Nationals May Have An Edge On The Mound, But Cardinals Even The Odds With Strong Hitters
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By Ryan Witt
Today the St. Louis Cardinals and Washington Nationals begin their five-game National League Division Series in pursuit of World Series championship. The Cardinals are coming off a controversial win in a one-game playoff against the Atlanta Braves. The Nationals are more rested, and anxious to get their first playoff win since 1981, when the Nationals were called the Expos and located in Montreal. Below is a complete preview of the game.
Washington Nationals: (98-64), (48-33) on the road
St. Louis Cardinals: (88-74), (50-31) at home
The Starting Pitchers
Adam Wainwright: 14-13, 198.2 IP, 184 K, 52 BB, 3.94 ERA
Analysis: Wainwright’s velocity has been a tick down all year after undergoing Tommy-John surgery last year. He still features what can be a dominant curveball and exceptional control. Wainwright’s improved command within the strike zone helped him to improve over the second half of the season. Wainwright has a slightly better ERA at home (3.73) compared to on the road. Wainwright also boasts a better xFIP (3.23) than his ERA (3.94), which suggests bad defense and bad luck have played into his higher ERA this year. Wainwright had a terrible start against the Nationals in late August, giving up 6 ER in just 2.2 IP. However, Wainwright recovered on September 28, throwing 6 IP against the Nationals and yielding just 1 ER.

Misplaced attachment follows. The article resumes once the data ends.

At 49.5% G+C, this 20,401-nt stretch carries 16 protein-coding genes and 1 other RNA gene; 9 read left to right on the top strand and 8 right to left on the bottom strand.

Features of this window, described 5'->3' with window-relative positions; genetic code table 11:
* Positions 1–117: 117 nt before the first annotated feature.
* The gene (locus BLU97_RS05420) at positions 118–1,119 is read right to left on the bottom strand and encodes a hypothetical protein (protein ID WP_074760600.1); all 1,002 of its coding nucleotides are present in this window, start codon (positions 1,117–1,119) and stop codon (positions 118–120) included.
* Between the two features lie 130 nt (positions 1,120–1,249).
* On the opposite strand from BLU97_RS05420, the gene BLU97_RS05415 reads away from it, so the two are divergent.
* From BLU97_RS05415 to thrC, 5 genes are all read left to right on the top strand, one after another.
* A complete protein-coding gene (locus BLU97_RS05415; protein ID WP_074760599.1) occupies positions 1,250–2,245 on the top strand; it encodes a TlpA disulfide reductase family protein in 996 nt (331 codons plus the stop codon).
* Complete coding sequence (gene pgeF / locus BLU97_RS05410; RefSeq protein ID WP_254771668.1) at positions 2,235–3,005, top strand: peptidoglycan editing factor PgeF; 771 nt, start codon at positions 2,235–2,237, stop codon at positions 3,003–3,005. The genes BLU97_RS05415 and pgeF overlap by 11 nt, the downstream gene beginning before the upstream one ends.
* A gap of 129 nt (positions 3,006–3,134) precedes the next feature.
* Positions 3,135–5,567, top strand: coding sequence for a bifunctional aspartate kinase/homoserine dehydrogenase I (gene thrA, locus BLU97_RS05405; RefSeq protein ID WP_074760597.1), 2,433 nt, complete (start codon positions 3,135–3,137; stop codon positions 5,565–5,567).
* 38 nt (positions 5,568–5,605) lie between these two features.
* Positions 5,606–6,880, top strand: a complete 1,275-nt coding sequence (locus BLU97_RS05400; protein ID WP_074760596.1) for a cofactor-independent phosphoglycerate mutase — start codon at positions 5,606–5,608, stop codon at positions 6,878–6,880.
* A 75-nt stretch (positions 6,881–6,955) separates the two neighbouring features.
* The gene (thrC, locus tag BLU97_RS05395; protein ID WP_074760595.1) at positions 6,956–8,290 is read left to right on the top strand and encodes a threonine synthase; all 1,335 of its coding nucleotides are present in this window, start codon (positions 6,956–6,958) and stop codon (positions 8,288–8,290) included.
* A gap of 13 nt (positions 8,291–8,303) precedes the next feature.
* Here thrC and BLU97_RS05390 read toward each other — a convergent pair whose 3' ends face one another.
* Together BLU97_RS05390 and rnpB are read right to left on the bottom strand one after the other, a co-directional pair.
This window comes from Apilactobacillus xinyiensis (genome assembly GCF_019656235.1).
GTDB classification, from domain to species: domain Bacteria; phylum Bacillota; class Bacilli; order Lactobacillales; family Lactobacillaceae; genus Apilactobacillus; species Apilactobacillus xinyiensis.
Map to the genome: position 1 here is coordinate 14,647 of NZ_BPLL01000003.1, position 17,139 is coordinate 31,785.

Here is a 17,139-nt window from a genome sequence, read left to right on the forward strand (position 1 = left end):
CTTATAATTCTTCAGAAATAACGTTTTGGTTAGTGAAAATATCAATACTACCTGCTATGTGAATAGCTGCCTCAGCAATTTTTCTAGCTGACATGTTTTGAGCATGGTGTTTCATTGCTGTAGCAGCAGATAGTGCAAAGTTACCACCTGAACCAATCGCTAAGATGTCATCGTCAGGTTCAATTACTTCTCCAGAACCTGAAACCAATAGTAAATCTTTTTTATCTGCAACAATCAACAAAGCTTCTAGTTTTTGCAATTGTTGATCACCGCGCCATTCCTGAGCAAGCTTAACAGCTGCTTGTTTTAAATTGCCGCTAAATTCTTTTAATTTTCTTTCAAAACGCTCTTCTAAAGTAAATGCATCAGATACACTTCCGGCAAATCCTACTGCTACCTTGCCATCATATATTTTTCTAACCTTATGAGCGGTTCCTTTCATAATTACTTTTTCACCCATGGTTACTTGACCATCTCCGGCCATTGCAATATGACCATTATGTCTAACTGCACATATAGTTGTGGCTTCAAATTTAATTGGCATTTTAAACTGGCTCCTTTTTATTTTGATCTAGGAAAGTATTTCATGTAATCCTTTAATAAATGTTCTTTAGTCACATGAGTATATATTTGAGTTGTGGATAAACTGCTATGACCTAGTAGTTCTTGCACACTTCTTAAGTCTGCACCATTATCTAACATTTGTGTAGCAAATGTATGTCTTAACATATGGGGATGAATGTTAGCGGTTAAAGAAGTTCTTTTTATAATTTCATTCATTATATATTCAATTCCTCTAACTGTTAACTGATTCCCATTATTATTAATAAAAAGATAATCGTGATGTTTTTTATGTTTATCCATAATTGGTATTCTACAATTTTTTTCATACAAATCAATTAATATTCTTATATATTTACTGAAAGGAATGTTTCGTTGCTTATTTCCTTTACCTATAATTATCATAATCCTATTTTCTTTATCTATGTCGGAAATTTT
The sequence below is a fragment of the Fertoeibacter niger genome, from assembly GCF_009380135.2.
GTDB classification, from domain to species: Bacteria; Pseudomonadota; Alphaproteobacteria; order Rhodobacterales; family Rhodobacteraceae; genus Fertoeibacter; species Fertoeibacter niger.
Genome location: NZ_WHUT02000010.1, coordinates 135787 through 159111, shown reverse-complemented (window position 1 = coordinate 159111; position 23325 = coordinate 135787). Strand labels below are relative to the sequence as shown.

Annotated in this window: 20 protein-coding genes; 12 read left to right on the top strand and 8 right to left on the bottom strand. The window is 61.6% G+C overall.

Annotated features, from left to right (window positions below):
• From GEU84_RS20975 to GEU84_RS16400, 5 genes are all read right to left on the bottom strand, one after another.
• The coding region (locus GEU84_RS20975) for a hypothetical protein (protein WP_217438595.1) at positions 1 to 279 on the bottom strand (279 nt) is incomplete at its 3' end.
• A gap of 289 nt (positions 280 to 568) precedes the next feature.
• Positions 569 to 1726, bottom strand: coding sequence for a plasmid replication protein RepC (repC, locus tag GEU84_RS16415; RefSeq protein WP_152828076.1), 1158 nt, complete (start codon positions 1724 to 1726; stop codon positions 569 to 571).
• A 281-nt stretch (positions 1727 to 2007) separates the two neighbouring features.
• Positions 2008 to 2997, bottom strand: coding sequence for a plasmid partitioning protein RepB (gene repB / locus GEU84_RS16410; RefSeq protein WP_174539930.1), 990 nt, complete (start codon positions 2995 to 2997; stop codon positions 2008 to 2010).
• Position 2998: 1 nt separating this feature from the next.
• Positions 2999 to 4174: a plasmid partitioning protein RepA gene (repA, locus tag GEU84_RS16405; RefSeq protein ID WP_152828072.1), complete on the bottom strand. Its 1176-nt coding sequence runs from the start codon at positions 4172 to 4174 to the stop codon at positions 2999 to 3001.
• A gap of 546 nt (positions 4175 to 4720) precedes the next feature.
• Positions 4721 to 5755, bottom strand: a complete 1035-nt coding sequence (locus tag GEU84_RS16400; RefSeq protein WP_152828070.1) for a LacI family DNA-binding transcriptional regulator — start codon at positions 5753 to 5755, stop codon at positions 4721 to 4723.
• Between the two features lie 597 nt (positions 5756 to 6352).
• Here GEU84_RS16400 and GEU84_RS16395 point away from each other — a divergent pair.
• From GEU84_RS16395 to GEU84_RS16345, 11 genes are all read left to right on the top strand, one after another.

Gio Gonzalez: 21-8, 199.1 IP, 207 K, 79 BB, 2.89 ERA
Analysis: Gonzalez was one of the most dominant pitchers in the National League after being acquired by the Nationals this year. Like Wainwright, Gonzalez mostly works with a very good fastball and a exceptional curveball. Gonzalez’s velocity is a tick better than Wainwright’s, sitting anywhere from 92-94 MPH. Gonzalez ERA is worse on the road (3.31) than at home (2.38). Gonzalez was dominant toward the end of the season, posting a 1.74 ERA in 31 IP in September and October. Gonzalez only pitched one game against the Cardinals this season, which was a shutout on August 31.
Matchup Advantage: Gonzalez consistently has been the better pitcher throughout the year. However, Wainwright does pitch better at home and has proven himself as a big post-season pitcher in the past. The Nationals still win the starting pitching matchup, but it is not a big advantage by any means.
Cardinals Typical Starters
Jon Jay – CF
Carlos Beltran – RF
Matt Holliday – LF
Allen Craig – 1B
Yadier Molina – C
David Freese – 3B
Daniel Descalso – 2B
Pete Kozma – SS
Analysis: The Cardinals’ offense has been second to only the Brewers this year, scoring a total of 765 runs. The Cardinals’ on-base-percentage (.338) ranks first in Major League Baseball. Their slugging-percentage (.413) ranks fourth in the National League behind the Nationals, Rockies, and Brewers. The Cardinals’ offense struggled through much of the second half of the season, but has found a bit of resurgence recently, as the Nationals personally witnessed when the Cardinals scored 26 runs in a three-game series against them in late August.